Daffodil Valley Elementary School in Sumner, Washington is a great example of how community makes a garden successful! When it came time to build the garden, the school formed a garden committee consisting of the school’s librarian, science teacher, after school program coordinator, a parent volunteer, the Sumner High School Agriculture and Future Farmers of America (FFA) Faculty and a Pierce County Master Garden plans to join this committee soon! The committee decided the school would most benefit from a tilled, in-ground garden utilizing the rich soils of the Puyallup Valley, home to many berry and former bulb farms. The committee quickly got to work designing the garden, recruiting youth and community volunteers, and donations from local businesses. Within a few months the garden plot was tilled, a shed and green house were installed, and a fence was raised.  On a sunny day in late May, Daffodil students came out to the garden to plant seeds and transplants. The Sumner High School FFA members participated in each step of the garden installation, from planning meetings to building the fence. Several FFA students completed social science projects inspired by the garden. One Sumner High student completed his Eagle Scout Project by building three wheel chair accessible beds so that all students can garden.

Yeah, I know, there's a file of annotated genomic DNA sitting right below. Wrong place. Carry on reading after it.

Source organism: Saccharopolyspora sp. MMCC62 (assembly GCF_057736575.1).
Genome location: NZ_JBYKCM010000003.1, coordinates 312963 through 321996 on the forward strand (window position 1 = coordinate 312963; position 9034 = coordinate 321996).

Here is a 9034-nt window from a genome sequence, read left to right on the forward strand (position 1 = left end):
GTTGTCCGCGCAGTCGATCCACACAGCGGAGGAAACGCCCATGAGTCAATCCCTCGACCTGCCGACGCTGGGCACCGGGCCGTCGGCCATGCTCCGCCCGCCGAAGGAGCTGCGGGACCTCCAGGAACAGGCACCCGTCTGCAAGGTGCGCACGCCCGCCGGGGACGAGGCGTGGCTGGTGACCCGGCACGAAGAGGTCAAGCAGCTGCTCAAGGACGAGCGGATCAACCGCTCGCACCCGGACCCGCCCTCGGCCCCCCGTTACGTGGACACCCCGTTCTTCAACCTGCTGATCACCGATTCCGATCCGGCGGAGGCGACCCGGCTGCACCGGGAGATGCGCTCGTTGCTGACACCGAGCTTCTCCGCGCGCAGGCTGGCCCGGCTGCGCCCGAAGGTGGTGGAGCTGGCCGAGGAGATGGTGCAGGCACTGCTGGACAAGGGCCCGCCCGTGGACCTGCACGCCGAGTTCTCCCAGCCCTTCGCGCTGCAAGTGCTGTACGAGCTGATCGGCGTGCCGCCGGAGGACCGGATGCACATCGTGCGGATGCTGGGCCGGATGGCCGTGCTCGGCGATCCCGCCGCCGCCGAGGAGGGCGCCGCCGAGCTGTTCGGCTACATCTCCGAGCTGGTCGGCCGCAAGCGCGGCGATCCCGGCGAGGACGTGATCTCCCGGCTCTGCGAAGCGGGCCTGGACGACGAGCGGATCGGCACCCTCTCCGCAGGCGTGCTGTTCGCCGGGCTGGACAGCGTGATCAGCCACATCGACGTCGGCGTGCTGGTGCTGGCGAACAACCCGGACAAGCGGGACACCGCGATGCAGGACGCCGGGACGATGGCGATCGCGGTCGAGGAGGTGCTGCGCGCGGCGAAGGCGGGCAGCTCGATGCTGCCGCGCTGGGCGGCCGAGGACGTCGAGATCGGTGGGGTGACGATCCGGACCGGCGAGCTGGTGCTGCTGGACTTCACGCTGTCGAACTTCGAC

With all the care and attention from the school community, the Daffodil garden produced a bountiful harvest by summer. Everyone is planning for next year’s garden when some of the produce will be sold at a Junior Farmer’s Market – a joint Daffodil Elementary and Sumner High School project to help teach students math and business skills.